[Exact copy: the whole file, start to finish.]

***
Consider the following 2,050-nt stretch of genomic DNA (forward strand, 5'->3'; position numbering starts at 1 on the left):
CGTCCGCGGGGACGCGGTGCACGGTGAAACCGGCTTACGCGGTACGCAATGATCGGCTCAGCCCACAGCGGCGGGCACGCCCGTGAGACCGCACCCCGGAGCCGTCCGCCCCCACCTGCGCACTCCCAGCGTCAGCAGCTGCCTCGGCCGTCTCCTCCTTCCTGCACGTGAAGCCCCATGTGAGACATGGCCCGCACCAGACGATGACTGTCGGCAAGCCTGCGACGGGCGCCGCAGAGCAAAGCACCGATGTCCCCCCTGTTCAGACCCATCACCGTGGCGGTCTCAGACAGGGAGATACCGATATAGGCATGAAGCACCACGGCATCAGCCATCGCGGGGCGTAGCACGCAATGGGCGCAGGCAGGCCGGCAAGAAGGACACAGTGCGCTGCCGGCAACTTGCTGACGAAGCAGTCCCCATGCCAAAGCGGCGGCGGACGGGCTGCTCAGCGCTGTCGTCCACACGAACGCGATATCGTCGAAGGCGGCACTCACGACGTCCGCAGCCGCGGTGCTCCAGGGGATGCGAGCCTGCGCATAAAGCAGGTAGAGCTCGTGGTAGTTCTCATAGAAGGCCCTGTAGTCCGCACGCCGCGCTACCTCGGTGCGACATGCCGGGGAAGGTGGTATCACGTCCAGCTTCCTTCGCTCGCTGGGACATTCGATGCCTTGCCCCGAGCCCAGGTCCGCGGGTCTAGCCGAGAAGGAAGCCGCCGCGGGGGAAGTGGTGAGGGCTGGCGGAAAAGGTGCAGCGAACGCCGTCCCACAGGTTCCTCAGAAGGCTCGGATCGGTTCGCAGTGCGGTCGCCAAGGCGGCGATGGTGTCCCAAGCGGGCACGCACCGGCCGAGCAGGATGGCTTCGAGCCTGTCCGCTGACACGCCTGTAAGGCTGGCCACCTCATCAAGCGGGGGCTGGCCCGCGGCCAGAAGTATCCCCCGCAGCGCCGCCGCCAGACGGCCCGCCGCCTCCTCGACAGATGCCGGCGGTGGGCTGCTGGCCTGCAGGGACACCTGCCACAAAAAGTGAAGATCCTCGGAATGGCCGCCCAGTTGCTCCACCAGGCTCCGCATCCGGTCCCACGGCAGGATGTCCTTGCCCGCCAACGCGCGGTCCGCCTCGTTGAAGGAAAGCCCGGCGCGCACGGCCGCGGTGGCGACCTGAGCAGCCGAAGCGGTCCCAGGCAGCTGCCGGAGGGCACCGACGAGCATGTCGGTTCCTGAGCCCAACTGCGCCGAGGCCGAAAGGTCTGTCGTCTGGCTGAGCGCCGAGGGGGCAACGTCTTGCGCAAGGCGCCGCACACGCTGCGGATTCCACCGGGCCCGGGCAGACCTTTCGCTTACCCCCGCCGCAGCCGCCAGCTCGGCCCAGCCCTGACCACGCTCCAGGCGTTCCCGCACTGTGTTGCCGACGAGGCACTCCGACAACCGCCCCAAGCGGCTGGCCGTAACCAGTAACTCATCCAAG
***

Consider the following 2,050-nt stretch of genomic DNA (forward strand, 5'->3'; position numbering starts at 1 on the left):
CGTCCGCGGGGACGCGGTGCACGGTGAAACCGGCTTACGCGGTACGCAATGATCGGCTCAGCCCACAGCGGCGGGCACGCCCGTGAGACCGCACCCCGGAGCCGTCCGCCCCCACCTGCGCACTCCCAGCGTCAGCAGCTGCCTCGGCCGTCTCCTCCTTCCTGCACGTGAAGCCCCATGTGAGACATGGCCCGCACCAGACGATGACTGTCGGCAAGCCTGCGACGGGCGCCGCAGAGCAAAGCACCGATGTCCCCCCTGTTCAGACCCATCACCGTGGCGGTCTCAGACAGGGAGATACCGATATAGGCATGAAGCACCACGGCATCAGCCATCGCGGGGCGTAGCACGCAATGGGCGCAGGCAGGCCGGCAAGAAGGACACAGTGCGCTGCCGGCAACTTGCTGACGAAGCAGTCCCCATGCCAAAGCGGCGGCGGACGGGCTGCTCAGCGCTGTCGTCCACACGAACGCGATATCGTCGAAGGCGGCACTCACGACGTCCGCAGCCGCGGTGCTCCAGGGGATGCGAGCCTGCGCATAAAGCAGGTAGAGCTCGTGGTAGTTCTCATAGAAGGCCCTGTAGTCCGCACGCCGCGCTACCTCGGTGCGACATGCCGGGGAAGGTGGTATCACGTCCAGCTTCCTTCGCTCGCTGGGACATTCGATGCCTTGCCCCGAGCCCAGGTCCGCGGGTCTAGCCGAGAAGGAAGCCGCCGCGGGGGAAGTGGTGAGGGCTGGCGGAAAAGGTGCAGCGAACGCCGTCCCACAGGTTCCTCAGAAGGCTCGGATCGGTTCGCAGTGCGGTCGCCAAGGCGGCGATGGTGTCCCAAGCGGGCACGCACCGGCCGAGCAGGATGGCTTCGAGCCTGTCCGCTGACACGCCTGTAAGGCTGGCCACCTCATCAAGCGGGGGCTGGCCCGCGGCCAGAAGTATCCCCCGCAGCGCCGCCGCCAGACGGCCCGCCGCCTCCTCGACAGATGCCGGCGGTGGGCTGCTGGCCTGCAGGGACACCTGCCACAAAAAGTGAAGATCCTCGGAATGGCCGCCCAGTTGCTCCACCAGGCTCCGCATCCGGTCCCACGGCAGGATGTCCTTGCCCGCCAACGCGCGGTCCGCCTCGTTGAAGGAAAGCCCGGCGCGCACGGCCGCGGTGGCGACCTGAGCAGCCGAAGCGGTCCCAGGCAGCTGCCGGAGGGCACCGACGAGCATGTCGGTTCCTGAGCCCAACTGCGCCGAGGCCGAAAGGTCTGTCGTCTGGCTGAGCGCCGAGGGGGCAACGTCTTGCGCAAGGCGCCGCACACGCTGCGGATTCCACCGGGCCCGGGCAGACCTTTCGCTTACCCCCGCCGCAGCCGCCAGCTCGGCCCAGCCCTGACCACGCTCCAGGCGTTCCCGCACTGTGTTGCCGACGAGGCACTCCGACAACCGCCCCAAGCGGCTGGCCGTAACCAGTAACTCATCCAAG